Legislative / Policy Update
Senate Floor. The Senate will continue to process various nominations.
House Floor. It’s a busy week on the House floor. Today the House gave quick approval to a revised IRS reform bill. On Tuesday, the House had planned to vote on a measure that would hold Attorney General William Barr in contempt of Congress, but that action will be held in abeyance after the Justice Department today agreed to provide the Judiciary Committee with certain material in the Mueller investigation that had previously been withheld. The House, however, will go through with its scheduled vote on a resolution that would allow the Judiciary Committee to sue Barr for failing to provide documents demanded by subpoenas from the committee. Given Monday’s developments, Judiciary Chairman Jerry Nadler indicated that he had no plans to immediately go to court.
On Wednesday and Thursday, the House will consider its first FY 2020 appropriations legislation, a minibus that packages five spending bills – Defense, Labor-HHS-Education, State-Foreign Operations, Energy and Water, and Legislative Branch. There will be no votes on Friday, so consideration of the spending bill is likely to extend into next week. More than 170 amendments have been filed, and the House Rules Committee will meet Monday and Tuesday to decide which amendments will make the cut for floor consideration.
Budget Caps/Appropriations. For the time being, action on the budget front has shifted from bipartisan, bicameral discussions to an all-Republican chat. On Tuesday, Senate Majority Leader Mitch McConnell and Senate Appropriations Committee Chairman Richard Shelby will sit down with Treasury Secretary Steven Mnuchin, acting White House Chief of Staff Mick Mulvaney, and acting Director of the Office of Management and Budget Russ Vought to discuss the budget caps that limit federal spending.
While the House is proceeding with appropriations bills using spending levels set by Democrats, there has been no action in the Senate Appropriations Committee as Shelby has waited to see if a deal could be forged with Democrats and the White House or, in the absence of a deal, guidance from the Administration as to whether the President will accept higher caps. Shelby would like the Appropriations subcommittees to begin marking up FY 2020 spending bills this month.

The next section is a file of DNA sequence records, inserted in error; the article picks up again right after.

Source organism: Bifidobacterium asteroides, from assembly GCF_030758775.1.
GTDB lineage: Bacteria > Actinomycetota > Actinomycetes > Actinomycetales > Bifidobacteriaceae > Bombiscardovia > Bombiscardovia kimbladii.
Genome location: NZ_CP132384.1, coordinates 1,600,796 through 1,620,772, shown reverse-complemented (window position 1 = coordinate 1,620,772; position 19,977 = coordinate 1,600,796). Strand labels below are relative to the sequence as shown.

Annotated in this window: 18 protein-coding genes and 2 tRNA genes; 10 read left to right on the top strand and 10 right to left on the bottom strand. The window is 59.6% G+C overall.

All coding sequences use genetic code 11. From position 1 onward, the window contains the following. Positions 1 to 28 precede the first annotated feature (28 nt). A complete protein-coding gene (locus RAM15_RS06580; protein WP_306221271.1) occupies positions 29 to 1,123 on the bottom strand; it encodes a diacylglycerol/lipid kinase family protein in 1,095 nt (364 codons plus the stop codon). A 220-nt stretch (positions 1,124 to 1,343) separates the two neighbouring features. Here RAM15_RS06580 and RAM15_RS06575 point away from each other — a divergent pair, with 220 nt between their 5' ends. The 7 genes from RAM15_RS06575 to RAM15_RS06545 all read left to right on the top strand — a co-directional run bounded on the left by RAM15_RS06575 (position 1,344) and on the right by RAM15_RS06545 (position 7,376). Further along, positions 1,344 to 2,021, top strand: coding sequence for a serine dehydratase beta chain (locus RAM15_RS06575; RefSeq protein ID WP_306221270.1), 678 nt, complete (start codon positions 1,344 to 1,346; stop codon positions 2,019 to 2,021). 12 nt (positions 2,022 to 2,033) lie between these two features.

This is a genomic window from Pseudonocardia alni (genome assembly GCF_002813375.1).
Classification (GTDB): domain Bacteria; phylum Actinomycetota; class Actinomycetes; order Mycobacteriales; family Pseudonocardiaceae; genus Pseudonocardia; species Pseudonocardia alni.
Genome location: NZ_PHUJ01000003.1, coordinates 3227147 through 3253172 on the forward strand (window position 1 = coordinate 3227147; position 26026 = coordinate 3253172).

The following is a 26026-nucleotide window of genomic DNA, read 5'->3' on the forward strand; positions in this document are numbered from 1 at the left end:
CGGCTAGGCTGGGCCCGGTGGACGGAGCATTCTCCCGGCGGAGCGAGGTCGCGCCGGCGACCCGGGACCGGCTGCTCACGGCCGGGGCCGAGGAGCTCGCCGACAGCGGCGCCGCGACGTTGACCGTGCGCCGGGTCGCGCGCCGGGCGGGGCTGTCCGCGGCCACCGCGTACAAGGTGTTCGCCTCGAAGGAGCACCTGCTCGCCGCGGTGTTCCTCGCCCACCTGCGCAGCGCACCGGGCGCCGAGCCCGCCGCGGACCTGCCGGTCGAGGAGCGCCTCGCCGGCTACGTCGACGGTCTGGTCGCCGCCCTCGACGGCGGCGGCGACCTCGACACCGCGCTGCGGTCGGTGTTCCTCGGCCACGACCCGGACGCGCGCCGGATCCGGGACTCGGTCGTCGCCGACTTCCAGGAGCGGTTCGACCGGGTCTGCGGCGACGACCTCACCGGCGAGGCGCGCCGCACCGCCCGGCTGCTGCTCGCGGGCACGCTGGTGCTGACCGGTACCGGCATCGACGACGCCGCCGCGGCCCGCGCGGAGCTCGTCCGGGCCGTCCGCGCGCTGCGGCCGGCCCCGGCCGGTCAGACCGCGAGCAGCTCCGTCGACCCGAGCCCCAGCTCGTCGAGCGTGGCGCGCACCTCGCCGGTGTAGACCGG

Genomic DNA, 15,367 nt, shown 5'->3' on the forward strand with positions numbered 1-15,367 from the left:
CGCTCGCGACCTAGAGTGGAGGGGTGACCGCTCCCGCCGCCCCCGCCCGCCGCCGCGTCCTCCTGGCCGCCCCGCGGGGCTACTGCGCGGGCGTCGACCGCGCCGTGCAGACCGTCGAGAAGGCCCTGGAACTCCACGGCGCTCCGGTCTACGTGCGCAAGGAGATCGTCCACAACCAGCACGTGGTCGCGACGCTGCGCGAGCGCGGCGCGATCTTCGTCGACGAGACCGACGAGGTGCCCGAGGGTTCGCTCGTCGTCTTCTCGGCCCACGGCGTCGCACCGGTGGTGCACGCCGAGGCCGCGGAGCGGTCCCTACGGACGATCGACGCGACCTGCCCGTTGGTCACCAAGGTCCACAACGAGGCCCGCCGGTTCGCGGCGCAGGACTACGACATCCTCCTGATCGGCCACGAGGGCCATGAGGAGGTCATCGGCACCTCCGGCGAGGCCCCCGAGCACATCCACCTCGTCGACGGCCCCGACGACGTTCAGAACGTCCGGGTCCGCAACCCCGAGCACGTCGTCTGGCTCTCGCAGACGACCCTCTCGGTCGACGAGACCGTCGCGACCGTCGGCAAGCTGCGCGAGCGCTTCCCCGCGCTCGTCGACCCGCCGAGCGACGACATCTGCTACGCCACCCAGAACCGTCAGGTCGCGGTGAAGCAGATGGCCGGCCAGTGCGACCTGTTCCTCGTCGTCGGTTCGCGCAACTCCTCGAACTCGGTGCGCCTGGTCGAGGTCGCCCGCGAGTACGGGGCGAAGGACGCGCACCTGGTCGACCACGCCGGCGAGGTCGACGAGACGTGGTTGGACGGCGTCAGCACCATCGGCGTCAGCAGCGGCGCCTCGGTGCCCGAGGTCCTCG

Next week, the House plans to take up its second minibus, a package that contains FY 2020 spending bills for Agriculture-FDA, Commerce-Justice-Science, Interior-Environment, Transportation-HUD, and Military Construction-VA.
Committee Action of Note:
Michigan Senate Race. Republicans have recruited John James, a businessman and Army veteran, to challenge Democratic Senator Gary Peters. In 2018, James lost to incumbent Democratic Senator Debbie Stabenow by 6.5 points, which exceeded expectations and, according to fivethirtyeight’s analysis, was the GOP’s seventh-best performance that year. Michigan is one of two states Democrats will be defending that President Trump won in 2016. In 2016, for the first time in a presidential cycle, every Senate race went for the same party that carried the state at the presidential level.
New Iowa Poll. Former Vice President Joe Biden saw his lead widen in the latest Des Moines Register/CNN/Mediacom survey of likely Iowa caucus goers. Though Biden (24%) is down 3 points since the last poll, his lead has grown to 8 points over Senator Sanders at 16%, with Senator Warren close behind at 15%, followed by Mayor Buttigieg at 14%.
Iowa Showdown. Tomorrow, June 11, both President Trump and Democratic front runner Joe Biden will be in Iowa. Biden will make his second campaign stop in the state, where he is expected to discuss his plan to combat climate change and the current Administration’s trade policies. President Trump will be in the state for a fundraiser and a visit to an ethanol plant, where he is expected to tout a new E15 policy for corn producers.
Federal agencies are working to get money to individuals and businesses as soon as possible to provide assistance in coping with the coronavirus crisis. Lawmakers won’t return to Washington until at least April 20, but discussions are already underway on provisions that should be included in the next coronavirus bill.Read More
The House is hoping to make technical corrections to the coronavirus bill it just passed; the Senate is waiting to get the corrected bill; and everyone agrees that still another legislative package is needed in order to provide assistance to hard-hit industries.Read More